Funny how, considering how many millions of people there are in this country, that it came down to two people… and one you consider the least-qualified ever. How did Trump make it to the finals? The Russians???

                Reply
                1. Brad Warthen Post author

                  Nope. It was voters like you, making him win primaries.

                  And Putin looked at the gift you had handed him, and reached for it with both hands…

                2. Brad Warthen Post author

                  Really? So in 2008 and 2012, you voted for Obama? I’d like to hear about that.

                  Personally, I vote for losers probably about a third of the time, at least. You know why? Because the majority is sometimes wrong….

                3. Brad Warthen Post author

                  I had to say “about a third of the time” because, while I know in exact detail how often people endorsed by The State won and loss (in general elections; I never tried to track primaries), I’ve never run the numbers on my own voting.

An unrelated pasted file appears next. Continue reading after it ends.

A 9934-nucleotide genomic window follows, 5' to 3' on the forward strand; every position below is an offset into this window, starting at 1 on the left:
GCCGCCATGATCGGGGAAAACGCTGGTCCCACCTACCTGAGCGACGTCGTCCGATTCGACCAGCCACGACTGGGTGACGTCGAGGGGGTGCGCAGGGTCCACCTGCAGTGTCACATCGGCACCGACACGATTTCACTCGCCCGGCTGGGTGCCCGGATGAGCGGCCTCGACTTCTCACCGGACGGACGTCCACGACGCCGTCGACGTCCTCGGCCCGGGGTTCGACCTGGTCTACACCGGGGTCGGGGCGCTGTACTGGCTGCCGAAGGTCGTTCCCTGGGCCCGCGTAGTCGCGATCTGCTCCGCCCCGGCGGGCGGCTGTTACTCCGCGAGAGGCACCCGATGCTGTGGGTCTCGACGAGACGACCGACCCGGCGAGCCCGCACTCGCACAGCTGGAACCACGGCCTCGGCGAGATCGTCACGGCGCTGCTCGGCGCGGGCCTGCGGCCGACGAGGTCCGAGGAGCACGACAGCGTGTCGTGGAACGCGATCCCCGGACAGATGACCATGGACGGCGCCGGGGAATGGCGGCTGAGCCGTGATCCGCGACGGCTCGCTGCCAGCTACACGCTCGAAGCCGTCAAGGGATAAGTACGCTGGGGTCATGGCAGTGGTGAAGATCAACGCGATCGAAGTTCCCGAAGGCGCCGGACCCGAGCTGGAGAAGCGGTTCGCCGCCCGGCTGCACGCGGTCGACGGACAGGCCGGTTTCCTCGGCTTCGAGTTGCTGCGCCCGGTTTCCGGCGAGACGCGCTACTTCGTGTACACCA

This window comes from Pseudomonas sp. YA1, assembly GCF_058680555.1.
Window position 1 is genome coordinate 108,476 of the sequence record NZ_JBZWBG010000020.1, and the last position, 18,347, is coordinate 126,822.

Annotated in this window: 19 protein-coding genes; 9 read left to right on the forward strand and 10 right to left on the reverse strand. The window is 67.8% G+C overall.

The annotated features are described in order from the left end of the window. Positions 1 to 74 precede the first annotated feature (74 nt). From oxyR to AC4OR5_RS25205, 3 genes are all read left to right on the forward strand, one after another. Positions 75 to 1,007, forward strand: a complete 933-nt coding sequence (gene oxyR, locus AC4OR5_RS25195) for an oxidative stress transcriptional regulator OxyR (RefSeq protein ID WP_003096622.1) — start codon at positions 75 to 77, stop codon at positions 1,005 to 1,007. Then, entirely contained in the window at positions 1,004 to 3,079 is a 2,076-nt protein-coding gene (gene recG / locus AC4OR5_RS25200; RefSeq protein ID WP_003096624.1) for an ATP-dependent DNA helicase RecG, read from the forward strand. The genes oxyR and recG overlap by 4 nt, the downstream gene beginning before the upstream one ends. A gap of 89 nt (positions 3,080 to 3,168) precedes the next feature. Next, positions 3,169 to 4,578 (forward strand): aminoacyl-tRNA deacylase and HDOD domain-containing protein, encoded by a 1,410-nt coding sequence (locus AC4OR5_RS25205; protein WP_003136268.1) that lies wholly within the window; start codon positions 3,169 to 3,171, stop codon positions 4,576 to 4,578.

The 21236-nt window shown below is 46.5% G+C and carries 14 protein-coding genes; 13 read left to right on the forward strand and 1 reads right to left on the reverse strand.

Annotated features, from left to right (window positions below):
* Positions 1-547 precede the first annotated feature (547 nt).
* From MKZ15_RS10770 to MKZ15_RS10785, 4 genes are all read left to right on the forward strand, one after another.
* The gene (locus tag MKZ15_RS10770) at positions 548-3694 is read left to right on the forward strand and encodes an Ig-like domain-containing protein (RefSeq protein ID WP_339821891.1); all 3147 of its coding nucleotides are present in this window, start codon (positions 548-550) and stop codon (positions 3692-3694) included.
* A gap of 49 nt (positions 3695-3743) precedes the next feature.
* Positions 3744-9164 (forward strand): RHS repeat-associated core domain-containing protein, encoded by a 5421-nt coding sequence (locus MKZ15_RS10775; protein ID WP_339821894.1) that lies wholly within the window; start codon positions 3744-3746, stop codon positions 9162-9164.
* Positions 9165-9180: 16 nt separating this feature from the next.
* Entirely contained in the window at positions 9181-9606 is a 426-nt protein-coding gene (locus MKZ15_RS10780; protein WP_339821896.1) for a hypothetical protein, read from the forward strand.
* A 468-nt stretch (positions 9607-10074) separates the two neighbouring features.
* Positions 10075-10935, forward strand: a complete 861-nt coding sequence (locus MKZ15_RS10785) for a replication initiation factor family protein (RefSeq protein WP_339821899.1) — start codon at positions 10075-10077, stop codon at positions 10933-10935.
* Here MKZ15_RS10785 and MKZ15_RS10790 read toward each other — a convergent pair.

It’s probably very close to The State’s record on general elections (about 70-75 percent winning), but if you throw in primaries, the batting average is bound to decline. That’s partly because there are more choices in many primaries (giving your person just a one in three, four, five or more chance of winning), but also because primary voters in BOTH parties tend to like more extreme candidates than I do.